40By Isagani Zarate
Philippine Daily Inquirer
“No master but law, no guide but conscience, no aim but justice.” With this dictum immortalized by the well-revered jurist, nationalist and former Supreme Court Associate Justice Jose Benedicto Luna (JBL) Reyes as theme, thousands of members of the Integrated Bar of the Philippines (IBP) will converge in Davao City starting Monday for a weeklong series of activities, including the 14th National Convention of Lawyers and the IBP’s 40th founding anniversary.
The unification of the Philippine bar on Jan. 16, 1973, came at a crucial juncture in our history. The idea of an integrated bar began taking shape at the time some of its members, led by the late dictator Ferdinand Marcos, were drawing up plans of placing the country under martial law, which for nearly two decades swept away any semblance of justice and democracy along its path.
The choice of the IBP’s convention and anniversary theme is indeed a fitting tribute to Justice JBL Reyes, who steered the then nascent organization as its founding president in 1973-1975, during the early years of the Marcos dictatorship. JBL Reyes and other legal titans like Jose W. Diokno, Jovito R. Salonga, Lorenzo M. Tañada, Arturo M. Tolentino and Ambrosio B. Padilla were among the strongest proponents of bar unification in the early 1970s. In later years, the triumvirate of JBL Reyes, Diokno and Tañada became the leading voices and guiding lights in the fight against the Marcos dictatorship and in the defense of human rights.
While the Supreme Court ruled that it was within its inherent power to order the bar integration, yet the IBP’s birth had the distinction of also getting the acquiescence of both the executive and Congress. On Sept. 17, 1971, Republic Act No. 6397 was approved, providing funds for the integration of the Philippine bar, which by then was composed of nearly a hundred voluntary bar associations and lawyers’ groups. Then, on May 4, 1973, invoking his rule-making power under martial law, Marcos himself issued Presidential Decree No. 181 constituting the IBP as a corporate body.
Prior to the bar integration in 1973, a Supreme Court-sanctioned plebiscite showed that of the 13,802 lawyers who cast their ballots, an overwhelming 12,855 (or 93.14 percent) supported a unified bar, as against some 662 (or 4.8 percent) who opposed it, and 285 (or 2.06 percent) who were noncommittal.
The bar unification, though, was realized not without a howl. Noted the high court then in its resolution: “It has been variously argued that in the event of integration government authority will dominate the Bar; local Bar associations will be weakened; cliquism will be the inevitable result; effective lobbying will not be possible; the Bar will become an impersonal Bar and politics will intrude into its affairs.”
Yet, the Court dismissed the “evils prophesied by (its) opponents.” In ordering the “integration of the Bar of the Philippines” effective Jan. 16, 1973, it stated: “In all the jurisdictions where the integrated Bar has been tried, none of the abuses or evils feared has arisen; on the other hand, it has restored public confidence in the Bar, enlarged professional consciousness, energized the Bar’s responsibilities to the public and vastly improved the administration of justice.”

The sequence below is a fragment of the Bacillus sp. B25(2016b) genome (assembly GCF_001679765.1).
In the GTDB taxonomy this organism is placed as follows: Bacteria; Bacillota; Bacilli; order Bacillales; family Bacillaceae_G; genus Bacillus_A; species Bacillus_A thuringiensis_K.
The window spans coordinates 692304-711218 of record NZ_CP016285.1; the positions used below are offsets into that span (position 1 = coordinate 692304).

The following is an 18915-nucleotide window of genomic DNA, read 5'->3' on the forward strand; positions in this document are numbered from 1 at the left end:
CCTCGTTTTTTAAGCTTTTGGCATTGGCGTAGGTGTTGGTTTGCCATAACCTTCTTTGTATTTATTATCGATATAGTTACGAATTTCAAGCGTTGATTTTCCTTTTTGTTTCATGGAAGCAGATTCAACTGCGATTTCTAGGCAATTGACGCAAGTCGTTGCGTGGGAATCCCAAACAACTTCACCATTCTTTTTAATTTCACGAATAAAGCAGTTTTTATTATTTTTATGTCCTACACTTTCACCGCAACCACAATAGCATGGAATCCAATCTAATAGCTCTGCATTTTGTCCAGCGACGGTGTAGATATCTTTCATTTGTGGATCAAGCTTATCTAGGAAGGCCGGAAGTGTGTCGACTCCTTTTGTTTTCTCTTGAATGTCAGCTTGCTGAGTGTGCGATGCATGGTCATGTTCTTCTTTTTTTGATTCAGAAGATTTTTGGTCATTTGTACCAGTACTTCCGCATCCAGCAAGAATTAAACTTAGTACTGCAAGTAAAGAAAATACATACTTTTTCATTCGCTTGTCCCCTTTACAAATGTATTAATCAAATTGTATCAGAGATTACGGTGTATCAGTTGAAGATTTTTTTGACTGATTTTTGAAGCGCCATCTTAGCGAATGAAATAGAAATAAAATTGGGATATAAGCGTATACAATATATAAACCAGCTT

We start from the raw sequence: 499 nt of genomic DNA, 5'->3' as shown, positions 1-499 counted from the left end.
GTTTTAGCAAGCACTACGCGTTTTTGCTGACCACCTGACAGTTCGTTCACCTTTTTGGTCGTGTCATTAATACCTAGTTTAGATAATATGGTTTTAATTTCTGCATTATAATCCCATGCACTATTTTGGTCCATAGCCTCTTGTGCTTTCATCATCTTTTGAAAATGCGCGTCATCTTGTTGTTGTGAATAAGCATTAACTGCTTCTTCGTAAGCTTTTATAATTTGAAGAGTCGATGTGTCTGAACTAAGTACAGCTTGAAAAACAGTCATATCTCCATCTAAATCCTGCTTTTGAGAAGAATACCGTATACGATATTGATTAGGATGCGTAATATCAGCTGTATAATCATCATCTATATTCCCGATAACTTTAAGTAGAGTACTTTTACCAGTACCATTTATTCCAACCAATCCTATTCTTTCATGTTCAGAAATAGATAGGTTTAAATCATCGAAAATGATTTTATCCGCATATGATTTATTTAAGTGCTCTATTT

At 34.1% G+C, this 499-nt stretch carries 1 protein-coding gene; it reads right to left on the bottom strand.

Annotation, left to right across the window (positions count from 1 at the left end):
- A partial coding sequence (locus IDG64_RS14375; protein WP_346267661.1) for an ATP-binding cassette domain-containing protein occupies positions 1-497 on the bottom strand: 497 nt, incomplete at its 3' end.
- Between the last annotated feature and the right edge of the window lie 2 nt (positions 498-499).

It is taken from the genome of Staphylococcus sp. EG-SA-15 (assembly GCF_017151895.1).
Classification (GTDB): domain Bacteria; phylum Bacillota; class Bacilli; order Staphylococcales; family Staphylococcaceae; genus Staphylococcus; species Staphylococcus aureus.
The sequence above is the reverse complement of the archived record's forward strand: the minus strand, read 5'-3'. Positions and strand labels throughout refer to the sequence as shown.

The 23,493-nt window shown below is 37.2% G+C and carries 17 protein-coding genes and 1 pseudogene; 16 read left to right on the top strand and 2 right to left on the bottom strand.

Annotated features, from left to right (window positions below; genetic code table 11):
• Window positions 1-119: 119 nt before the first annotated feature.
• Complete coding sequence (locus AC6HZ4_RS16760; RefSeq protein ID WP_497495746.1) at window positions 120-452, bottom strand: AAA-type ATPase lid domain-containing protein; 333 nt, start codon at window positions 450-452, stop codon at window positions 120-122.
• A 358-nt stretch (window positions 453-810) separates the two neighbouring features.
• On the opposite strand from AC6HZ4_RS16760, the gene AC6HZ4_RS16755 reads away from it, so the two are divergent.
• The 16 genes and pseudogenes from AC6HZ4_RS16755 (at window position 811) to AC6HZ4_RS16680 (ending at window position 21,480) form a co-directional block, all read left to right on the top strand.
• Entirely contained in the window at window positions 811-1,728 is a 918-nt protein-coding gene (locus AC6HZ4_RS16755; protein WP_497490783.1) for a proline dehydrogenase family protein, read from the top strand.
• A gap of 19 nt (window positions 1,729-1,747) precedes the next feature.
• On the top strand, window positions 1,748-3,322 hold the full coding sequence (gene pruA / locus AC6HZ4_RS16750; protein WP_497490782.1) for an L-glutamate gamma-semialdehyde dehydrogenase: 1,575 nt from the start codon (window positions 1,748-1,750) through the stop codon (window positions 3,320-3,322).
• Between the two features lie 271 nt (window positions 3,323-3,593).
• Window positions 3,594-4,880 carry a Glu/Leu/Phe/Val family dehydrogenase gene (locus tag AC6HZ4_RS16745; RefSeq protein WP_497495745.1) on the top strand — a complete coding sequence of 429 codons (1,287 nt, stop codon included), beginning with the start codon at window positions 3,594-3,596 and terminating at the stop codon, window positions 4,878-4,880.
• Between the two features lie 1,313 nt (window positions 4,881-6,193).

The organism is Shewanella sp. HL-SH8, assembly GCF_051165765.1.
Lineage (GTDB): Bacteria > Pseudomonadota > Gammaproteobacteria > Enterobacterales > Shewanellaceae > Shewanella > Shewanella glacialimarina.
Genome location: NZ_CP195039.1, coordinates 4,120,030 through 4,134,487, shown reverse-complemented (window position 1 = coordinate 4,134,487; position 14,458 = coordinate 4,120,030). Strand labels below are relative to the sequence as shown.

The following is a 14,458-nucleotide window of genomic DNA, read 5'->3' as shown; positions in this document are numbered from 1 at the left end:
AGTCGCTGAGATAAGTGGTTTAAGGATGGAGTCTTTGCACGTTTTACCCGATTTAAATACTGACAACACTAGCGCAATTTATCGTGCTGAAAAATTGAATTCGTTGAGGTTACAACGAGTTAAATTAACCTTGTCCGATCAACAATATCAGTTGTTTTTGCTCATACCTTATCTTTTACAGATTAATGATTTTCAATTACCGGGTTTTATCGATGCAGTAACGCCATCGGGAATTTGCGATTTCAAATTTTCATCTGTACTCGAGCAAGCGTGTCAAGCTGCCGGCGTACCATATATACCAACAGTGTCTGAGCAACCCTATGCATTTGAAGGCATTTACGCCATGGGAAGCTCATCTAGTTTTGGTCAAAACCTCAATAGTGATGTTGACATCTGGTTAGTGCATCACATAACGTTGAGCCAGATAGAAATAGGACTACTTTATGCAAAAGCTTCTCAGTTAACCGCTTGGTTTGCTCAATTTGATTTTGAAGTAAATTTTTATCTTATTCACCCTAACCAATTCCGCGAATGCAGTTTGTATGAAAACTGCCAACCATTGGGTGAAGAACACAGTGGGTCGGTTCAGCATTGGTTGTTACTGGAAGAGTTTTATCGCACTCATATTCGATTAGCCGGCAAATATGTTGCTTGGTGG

In the four decades that followed, history has witnessed how the IBP as an organization and its members have acted in accordance with its commitment to “elevate the standards of the legal profession, improve the administration of justice and enable the bar to discharge its public responsibility more effectively.” While there were times that the IBP was seen as a defender of the status quo, there were times also that it took up the cudgels of the “oppressed and those who have less in law.” While it has produced many distinguished leaders who served the executive, Congress and the courts, it has also in its fold several “intellectual rebels”—like the late Romeo Capulong and the late Frederico Gapuz—who chose to become peoples’ lawyers till the end.
Needless to say, this year’s host chapter also played some significant roles in the IBP’s history. For example, recall that in 1985, three prominent Davao human rights lawyers—the late Laurente Ilagan (who also served as IBP-Davao City Chapter president in 1997-1999), Marcos Risonar and Antonio Arellano—were detained by virtue of Marcos’ Preventive Detention Action. Through the late Chief Justice Roberto Concepcion and JBL Reyes, the IBP, joined by other human rights lawyers and groups, petitioned the high court for the issuance of a writ of habeas corpus. The case, which became a rallying cause for lawyers against the Marcos dictatorship, is now known in constitutional law as the Ilagan Doctrine (Ilagan vs. Enrile, 139 SCRA 349), a ruling that is being abused by state forces even today to justify warrantless arrests of dissenters.
As “life begins” for the IBP, may the words of Justice JBL Reyes continue to be the “north star” of all the compañeras and compañeros. As it marches on toward its golden years, may the IBP work not only for the rule of law but, more importantly also, for the rule of justice to reign.
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40 DAYS: Yesterday, Jan. 13, was the 40th day after Supertyphoon “Pablo” ravaged most of the Davao region, resulting in the tragic death of around 2,000. This afternoon, Balsa Mindanao, a people’s mobilization for disaster response and climate justice, will lead a fluvial candle lighting-liturgy and call for justice for all victims of Pablo at the Bolton Riverside, Ecoland, from 5 p.m. to 8 p.m. Assembly area is at Bankerohan Bridge, Matina, Davao City.
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